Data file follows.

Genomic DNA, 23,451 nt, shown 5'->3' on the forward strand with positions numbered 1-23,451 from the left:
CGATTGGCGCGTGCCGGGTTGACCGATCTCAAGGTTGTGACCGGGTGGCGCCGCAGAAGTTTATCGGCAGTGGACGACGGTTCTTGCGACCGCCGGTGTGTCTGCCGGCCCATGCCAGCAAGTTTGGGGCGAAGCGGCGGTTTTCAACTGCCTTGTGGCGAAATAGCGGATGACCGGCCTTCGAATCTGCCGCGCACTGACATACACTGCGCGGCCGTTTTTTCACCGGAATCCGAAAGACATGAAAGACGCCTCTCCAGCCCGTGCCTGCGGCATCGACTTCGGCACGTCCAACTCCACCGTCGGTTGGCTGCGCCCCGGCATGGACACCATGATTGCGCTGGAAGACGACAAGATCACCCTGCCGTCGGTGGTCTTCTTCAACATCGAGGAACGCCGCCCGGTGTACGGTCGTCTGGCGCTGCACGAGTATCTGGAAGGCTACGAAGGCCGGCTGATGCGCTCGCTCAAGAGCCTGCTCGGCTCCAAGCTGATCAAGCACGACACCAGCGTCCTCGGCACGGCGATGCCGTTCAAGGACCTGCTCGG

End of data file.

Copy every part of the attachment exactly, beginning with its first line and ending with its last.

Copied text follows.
Genomic DNA, 23,451 nt, shown 5'->3' on the forward strand with positions numbered 1-23,451 from the left:
CGATTGGCGCGTGCCGGGTTGACCGATCTCAAGGTTGTGACCGGGTGGCGCCGCAGAAGTTTATCGGCAGTGGACGACGGTTCTTGCGACCGCCGGTGTGTCTGCCGGCCCATGCCAGCAAGTTTGGGGCGAAGCGGCGGTTTTCAACTGCCTTGTGGCGAAATAGCGGATGACCGGCCTTCGAATCTGCCGCGCACTGACATACACTGCGCGGCCGTTTTTTCACCGGAATCCGAAAGACATGAAAGACGCCTCTCCAGCCCGTGCCTGCGGCATCGACTTCGGCACGTCCAACTCCACCGTCGGTTGGCTGCGCCCCGGCATGGACACCATGATTGCGCTGGAAGACGACAAGATCACCCTGCCGTCGGTGGTCTTCTTCAACATCGAGGAACGCCGCCCGGTGTACGGTCGTCTGGCGCTGCACGAGTATCTGGAAGGCTACGAAGGCCGGCTGATGCGCTCGCTCAAGAGCCTGCTCGGCTCCAAGCTGATCAAGCACGACACCAGCGTCCTCGGCACGGCGATGCCGTTCAAGGACCTGCTCGG